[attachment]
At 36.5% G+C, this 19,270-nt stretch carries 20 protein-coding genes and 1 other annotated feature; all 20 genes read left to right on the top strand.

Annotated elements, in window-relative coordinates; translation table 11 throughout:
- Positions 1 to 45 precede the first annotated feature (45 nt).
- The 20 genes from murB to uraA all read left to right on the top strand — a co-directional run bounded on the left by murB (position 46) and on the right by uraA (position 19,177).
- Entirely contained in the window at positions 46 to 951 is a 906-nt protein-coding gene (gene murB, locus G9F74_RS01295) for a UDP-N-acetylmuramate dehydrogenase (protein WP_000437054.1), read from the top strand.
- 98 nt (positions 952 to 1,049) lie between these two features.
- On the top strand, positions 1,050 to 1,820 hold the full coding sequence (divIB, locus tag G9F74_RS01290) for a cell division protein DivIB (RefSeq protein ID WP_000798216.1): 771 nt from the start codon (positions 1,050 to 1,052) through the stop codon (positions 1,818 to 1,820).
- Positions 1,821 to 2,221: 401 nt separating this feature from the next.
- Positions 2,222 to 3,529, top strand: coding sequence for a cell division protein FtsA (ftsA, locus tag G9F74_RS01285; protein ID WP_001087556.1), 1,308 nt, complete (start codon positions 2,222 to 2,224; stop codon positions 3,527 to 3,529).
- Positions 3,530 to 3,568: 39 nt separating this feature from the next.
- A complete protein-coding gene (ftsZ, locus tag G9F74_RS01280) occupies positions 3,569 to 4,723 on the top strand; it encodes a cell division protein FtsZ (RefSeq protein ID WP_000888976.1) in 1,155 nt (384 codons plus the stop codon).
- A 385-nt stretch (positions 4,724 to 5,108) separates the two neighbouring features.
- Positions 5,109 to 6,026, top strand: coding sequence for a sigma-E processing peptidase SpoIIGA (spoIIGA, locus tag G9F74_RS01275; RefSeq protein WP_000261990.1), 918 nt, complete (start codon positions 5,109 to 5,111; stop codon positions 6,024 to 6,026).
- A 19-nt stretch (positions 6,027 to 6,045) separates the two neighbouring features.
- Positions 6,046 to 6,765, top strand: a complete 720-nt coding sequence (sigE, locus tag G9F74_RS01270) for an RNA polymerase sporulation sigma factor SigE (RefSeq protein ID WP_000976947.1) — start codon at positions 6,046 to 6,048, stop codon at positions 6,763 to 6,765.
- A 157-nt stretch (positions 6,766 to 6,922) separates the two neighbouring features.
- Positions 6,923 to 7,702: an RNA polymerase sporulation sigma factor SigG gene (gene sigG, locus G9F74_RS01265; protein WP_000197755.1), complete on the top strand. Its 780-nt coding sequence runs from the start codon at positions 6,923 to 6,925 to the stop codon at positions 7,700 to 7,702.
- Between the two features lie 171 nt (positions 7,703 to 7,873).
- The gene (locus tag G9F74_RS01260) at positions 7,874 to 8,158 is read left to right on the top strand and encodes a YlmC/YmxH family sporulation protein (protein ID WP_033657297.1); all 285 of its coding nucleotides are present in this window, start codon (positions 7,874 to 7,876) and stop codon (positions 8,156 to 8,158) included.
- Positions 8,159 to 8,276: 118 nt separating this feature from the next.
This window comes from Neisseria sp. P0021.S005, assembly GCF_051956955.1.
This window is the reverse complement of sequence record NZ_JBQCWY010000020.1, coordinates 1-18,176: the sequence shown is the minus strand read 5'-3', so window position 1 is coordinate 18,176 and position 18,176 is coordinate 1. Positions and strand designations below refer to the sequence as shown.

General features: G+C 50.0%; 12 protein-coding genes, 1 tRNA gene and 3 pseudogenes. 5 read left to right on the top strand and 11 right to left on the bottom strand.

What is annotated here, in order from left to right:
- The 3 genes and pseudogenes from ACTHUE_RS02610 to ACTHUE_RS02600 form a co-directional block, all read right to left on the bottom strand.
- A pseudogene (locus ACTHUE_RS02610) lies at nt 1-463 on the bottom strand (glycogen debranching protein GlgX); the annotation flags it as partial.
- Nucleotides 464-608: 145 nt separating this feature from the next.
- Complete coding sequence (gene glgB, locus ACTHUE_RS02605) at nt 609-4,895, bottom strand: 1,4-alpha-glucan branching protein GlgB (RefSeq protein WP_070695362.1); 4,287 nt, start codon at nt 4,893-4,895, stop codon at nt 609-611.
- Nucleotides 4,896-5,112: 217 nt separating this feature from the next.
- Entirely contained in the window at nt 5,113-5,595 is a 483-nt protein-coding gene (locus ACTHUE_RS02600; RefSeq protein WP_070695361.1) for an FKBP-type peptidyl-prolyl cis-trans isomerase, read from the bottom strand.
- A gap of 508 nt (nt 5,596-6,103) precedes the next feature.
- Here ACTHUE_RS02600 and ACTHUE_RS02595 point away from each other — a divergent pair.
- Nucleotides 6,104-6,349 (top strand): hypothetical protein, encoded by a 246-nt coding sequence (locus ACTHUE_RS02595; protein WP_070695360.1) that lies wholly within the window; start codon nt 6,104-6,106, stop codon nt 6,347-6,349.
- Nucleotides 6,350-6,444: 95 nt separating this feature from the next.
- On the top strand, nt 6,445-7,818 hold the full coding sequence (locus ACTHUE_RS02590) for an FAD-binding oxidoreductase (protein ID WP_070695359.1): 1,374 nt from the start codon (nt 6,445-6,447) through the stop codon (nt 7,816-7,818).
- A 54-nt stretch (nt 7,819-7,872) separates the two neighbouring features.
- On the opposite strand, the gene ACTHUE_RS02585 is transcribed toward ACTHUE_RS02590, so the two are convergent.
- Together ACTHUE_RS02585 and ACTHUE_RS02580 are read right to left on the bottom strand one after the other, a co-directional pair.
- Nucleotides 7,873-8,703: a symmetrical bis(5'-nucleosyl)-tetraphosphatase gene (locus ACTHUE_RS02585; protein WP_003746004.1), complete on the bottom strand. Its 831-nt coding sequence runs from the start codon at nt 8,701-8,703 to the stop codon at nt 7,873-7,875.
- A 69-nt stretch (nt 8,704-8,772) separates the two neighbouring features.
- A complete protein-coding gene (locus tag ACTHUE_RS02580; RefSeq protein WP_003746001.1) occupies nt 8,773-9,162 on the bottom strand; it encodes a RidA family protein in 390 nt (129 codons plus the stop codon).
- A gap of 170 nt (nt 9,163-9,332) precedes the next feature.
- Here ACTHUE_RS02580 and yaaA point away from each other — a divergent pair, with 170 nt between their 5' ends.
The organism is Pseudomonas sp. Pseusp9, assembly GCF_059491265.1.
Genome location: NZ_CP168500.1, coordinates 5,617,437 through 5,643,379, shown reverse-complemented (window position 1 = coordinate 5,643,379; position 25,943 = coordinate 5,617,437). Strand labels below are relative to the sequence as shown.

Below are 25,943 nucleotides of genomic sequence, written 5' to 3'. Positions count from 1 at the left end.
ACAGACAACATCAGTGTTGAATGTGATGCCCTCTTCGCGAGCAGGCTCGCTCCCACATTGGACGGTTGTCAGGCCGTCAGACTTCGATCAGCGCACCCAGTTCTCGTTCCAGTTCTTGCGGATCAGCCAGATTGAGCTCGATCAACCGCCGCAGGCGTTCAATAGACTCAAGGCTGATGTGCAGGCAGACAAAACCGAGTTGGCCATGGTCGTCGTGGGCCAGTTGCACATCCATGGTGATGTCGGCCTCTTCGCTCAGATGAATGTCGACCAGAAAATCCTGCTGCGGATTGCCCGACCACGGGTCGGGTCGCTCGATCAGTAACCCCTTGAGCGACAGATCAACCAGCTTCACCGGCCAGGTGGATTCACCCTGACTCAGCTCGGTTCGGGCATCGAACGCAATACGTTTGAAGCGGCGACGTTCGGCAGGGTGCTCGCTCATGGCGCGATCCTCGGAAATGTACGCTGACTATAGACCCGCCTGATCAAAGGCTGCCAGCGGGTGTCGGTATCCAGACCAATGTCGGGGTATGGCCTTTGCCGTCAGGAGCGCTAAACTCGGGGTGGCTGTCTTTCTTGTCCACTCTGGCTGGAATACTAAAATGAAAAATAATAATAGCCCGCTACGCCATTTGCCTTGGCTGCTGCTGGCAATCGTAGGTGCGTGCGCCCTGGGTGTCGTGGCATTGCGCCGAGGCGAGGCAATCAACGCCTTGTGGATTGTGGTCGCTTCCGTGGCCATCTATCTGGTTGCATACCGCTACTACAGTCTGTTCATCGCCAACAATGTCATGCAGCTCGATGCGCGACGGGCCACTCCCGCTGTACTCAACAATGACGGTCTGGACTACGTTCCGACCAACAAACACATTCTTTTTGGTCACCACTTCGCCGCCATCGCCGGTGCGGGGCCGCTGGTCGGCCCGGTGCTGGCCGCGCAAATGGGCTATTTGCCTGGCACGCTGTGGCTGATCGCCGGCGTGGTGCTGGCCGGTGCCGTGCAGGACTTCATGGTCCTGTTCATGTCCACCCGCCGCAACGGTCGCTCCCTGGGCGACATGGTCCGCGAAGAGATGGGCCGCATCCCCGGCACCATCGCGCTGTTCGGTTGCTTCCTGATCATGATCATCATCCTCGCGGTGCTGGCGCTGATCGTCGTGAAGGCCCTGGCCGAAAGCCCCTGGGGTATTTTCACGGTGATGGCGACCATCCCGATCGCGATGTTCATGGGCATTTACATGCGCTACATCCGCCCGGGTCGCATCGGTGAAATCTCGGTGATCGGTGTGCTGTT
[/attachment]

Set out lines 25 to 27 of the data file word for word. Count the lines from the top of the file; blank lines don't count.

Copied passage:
- The 3 genes and pseudogenes from ACTHUE_RS02610 to ACTHUE_RS02600 form a co-directional block, all read right to left on the bottom strand.
- A pseudogene (locus ACTHUE_RS02610) lies at nt 1-463 on the bottom strand (glycogen debranching protein GlgX); the annotation flags it as partial.
- Nucleotides 464-608: 145 nt separating this feature from the next.